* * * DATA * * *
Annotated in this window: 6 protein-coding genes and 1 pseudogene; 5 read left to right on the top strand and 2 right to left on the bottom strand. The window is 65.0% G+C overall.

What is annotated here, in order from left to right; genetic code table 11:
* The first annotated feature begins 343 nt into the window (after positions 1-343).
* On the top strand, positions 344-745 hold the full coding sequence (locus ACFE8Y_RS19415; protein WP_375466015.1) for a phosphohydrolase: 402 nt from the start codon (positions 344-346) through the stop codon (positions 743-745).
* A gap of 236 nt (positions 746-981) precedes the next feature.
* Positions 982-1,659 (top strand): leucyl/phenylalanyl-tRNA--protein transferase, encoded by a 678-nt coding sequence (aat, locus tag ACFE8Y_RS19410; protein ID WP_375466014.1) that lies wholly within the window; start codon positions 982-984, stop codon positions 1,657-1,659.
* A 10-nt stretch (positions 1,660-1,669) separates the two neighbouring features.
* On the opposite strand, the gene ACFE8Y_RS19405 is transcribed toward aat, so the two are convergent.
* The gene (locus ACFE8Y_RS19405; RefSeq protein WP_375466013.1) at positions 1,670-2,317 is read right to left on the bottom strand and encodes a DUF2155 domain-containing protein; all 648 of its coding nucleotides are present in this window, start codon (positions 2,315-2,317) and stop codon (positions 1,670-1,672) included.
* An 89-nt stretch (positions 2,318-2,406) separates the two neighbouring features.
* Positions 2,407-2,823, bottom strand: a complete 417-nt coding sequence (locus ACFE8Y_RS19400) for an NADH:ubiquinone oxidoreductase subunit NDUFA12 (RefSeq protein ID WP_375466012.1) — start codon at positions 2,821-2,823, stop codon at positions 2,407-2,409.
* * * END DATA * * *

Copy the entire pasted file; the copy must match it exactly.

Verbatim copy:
Annotated in this window: 6 protein-coding genes and 1 pseudogene; 5 read left to right on the top strand and 2 right to left on the bottom strand. The window is 65.0% G+C overall.

What is annotated here, in order from left to right; genetic code table 11:
* The first annotated feature begins 343 nt into the window (after positions 1-343).
* On the top strand, positions 344-745 hold the full coding sequence (locus ACFE8Y_RS19415; protein WP_375466015.1) for a phosphohydrolase: 402 nt from the start codon (positions 344-346) through the stop codon (positions 743-745).
* A gap of 236 nt (positions 746-981) precedes the next feature.
* Positions 982-1,659 (top strand): leucyl/phenylalanyl-tRNA--protein transferase, encoded by a 678-nt coding sequence (aat, locus tag ACFE8Y_RS19410; protein ID WP_375466014.1) that lies wholly within the window; start codon positions 982-984, stop codon positions 1,657-1,659.
* A 10-nt stretch (positions 1,660-1,669) separates the two neighbouring features.
* On the opposite strand, the gene ACFE8Y_RS19405 is transcribed toward aat, so the two are convergent.
* The gene (locus ACFE8Y_RS19405; RefSeq protein WP_375466013.1) at positions 1,670-2,317 is read right to left on the bottom strand and encodes a DUF2155 domain-containing protein; all 648 of its coding nucleotides are present in this window, start codon (positions 2,315-2,317) and stop codon (positions 1,670-1,672) included.
* An 89-nt stretch (positions 2,318-2,406) separates the two neighbouring features.
* Positions 2,407-2,823, bottom strand: a complete 417-nt coding sequence (locus ACFE8Y_RS19400) for an NADH:ubiquinone oxidoreductase subunit NDUFA12 (RefSeq protein ID WP_375466012.1) — start codon at positions 2,821-2,823, stop codon at positions 2,407-2,409.